Society has a long way to go in terms of its representation of women. From Jessica Chastain calling out Cannes’ less-than-complex portrayal of its female characters to Andy Murray correcting a reporter that neglected to acknowledge Serena Williams’ accomplishments, it seems that the world still has a difficult time accepting and supporting women in nontraditional roles. When I watched Wonder Woman, it literally moved me to tears because it was so empowering - and so rare - to see a lady with a mind of her own kick ass better than the men. And the influence that seeing these kinds of women has on the girls and women of the world is significant - when you see a person that you identify with accomplish something great and outside of the norm, it opens your mind to the possibility that you can, too.
So let me introduce some of the baddest bitches in sports from Women in Sports: 50 Fearless Athletes Who Played to Win, written and illustrated by Rachel Ignotofsky.
Tennis pro Billie Jean King just fucking slays. After winning the Wimbledon doubles at age 17 and singles at 22, she started her own pro women’s circuit, The Virginia Slims, when she was fed up with making less prize money than male champions at competitions. She was the first female Sports Illustrated sportsman of the year in 1972, and when sexist tennis pro Bobby Riggs challenged her to a battle of the sexes, she cleaned up shop, winning all three sets. She came out in 1981, becoming first openly lesbian superstar athlete. She was awarded the Presidential Medal of Freedom “for her career and work toward gender equality and LGBT rights.” She advocated, “Everyone of us is an individual, a human being with a beating heart, who cares and wants to live their authentic life.”
After calling off her arranged marriage to pursue martial arts, Keiko Fukuda became one of the few women to be promoted to a 5th-level black belt in Judo in 1953. After she remained at the 5th level for 20 years due to a Kokodan rule that prevented women from being promoted further, she petitioned the Kokodan to drop their sexist practices and was the first woman to be awarded the 6th level. At age 98, she became the highest ranking female judoka in history, achieving the top level of 10th dan.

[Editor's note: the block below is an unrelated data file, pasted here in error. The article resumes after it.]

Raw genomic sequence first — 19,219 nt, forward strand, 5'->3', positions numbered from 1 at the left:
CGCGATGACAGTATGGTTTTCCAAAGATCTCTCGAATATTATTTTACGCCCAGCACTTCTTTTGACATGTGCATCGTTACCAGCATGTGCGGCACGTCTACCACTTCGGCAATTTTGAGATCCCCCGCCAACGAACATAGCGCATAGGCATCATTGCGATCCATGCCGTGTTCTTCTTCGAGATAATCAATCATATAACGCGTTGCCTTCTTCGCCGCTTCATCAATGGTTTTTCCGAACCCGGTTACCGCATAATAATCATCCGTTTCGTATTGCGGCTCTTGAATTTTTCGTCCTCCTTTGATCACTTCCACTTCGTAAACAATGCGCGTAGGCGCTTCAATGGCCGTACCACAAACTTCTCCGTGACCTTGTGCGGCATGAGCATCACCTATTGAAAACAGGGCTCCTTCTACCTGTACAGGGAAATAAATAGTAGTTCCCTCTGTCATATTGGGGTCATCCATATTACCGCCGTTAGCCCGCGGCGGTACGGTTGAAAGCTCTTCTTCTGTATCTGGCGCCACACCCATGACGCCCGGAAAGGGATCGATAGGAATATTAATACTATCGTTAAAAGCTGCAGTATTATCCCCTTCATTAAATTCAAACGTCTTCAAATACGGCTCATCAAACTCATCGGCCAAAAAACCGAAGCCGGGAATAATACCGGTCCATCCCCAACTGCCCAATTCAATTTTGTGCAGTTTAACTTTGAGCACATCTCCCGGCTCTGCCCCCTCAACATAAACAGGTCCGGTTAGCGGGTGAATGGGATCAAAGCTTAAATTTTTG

If you were a ‘90s kid like me, you know the name Kristi Yamaguchi. This ice skating queen was fierce and fabulous. In 1992, she was the first American to complete the “Triple Crown” of skating — winning the National Championship, World Championship, and Olympics in the same year — since her idol Dorothy Hamill in 1976. Kristi went became th first Asian-American woman to win an Olympic gold medal, a victory for her family and her heritage — her grandfather had been unjustly confined at a Japanese-American internment camp after fighting for America in World War II,
Marion Ladwig, dubbed the “The Queen of Bowling,” became a legend after she won the National All-Star game five years in a row (winning 8 total) and bowled a record-breaking 247.6 (out of 300) in 1951, higher than any male or female tournament player before. She was inducted into the Michigan Sports Hall of Fame in 1959 and helped start the Professional Women’s Bowling Association, the first of its kind. Even at age 64, she was at the Seoul Olympics demonstrating bowling like a boss. She won 8 U.S. Women’s Open titles, a record that still stands today.
You’re looking at Mithali Raj, the face of women’s cricket in India. At the age of 14, she was already first standby for the World Cup and by age 24, she led her teammates to victory at the First Test Series, a first for India. She was the first woman to win the Wisden India Cricketer award in 2015 and was also awarded the Padma Shri, one of India’s highest civilian honors. She fights for equal opportunities for women in India, both on and off the field.
Officials tried to ban our girl, Madge Syers, from competing in the 1902 Ice Skating World Championship because it was traditionally only men that competed. She kept pushing, and when they realized there wasn’t actually a rule forbidding women, they were forced to let her compete. She took second place and then went on to win the first Olympic gold medal in solo women’s figure skating. Talk about an ice queen.
Sue Sally Hale played polo in a time when the United States Polo Association barred women from playing professionally. So, naturally, she tucked her hair away, bound up those titties, and donned a fake mustache to play as the mysterious Mr. A. Jones. For 20 fuckin’ years. When the USPA still refused later on to open tournaments to women, she threatened to reveal that she fooled them for decades. Not wanting to look stupid, they gave women membership cards and made polo a co-ed sport.
Gymnast superstar Simone Biles may be 4’8”, but she can definitely whoop some ass. She holds a world-record 10 World Champion gold medals and has also won 5 Olympic gold medals. She even has a signature move, “The Biles” (a double straight-legged back flip with a last-minute half-twist. . . I know.), that takes so much power that most male gymnasts can’t even do it. Plus, ya know, she’s not even old enough to legally buy a drink. Get it, girl.
Photos and facts: Reprinted from WOMEN IN SPORTS © 2017 by Rachel Ignotofsky. Published by Ten Speed Press, an imprint of Penguin Random House LLC.
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Hannah Rose, historically just Hannah, naturally tried to change her name upon moving to NYC from Austin, Texas (but keeps forgetting). Originally from North Katy, Texas - the wrong side of the tracks. Will defend Kanye until the day she dies. Batshit crazy. Overall bae.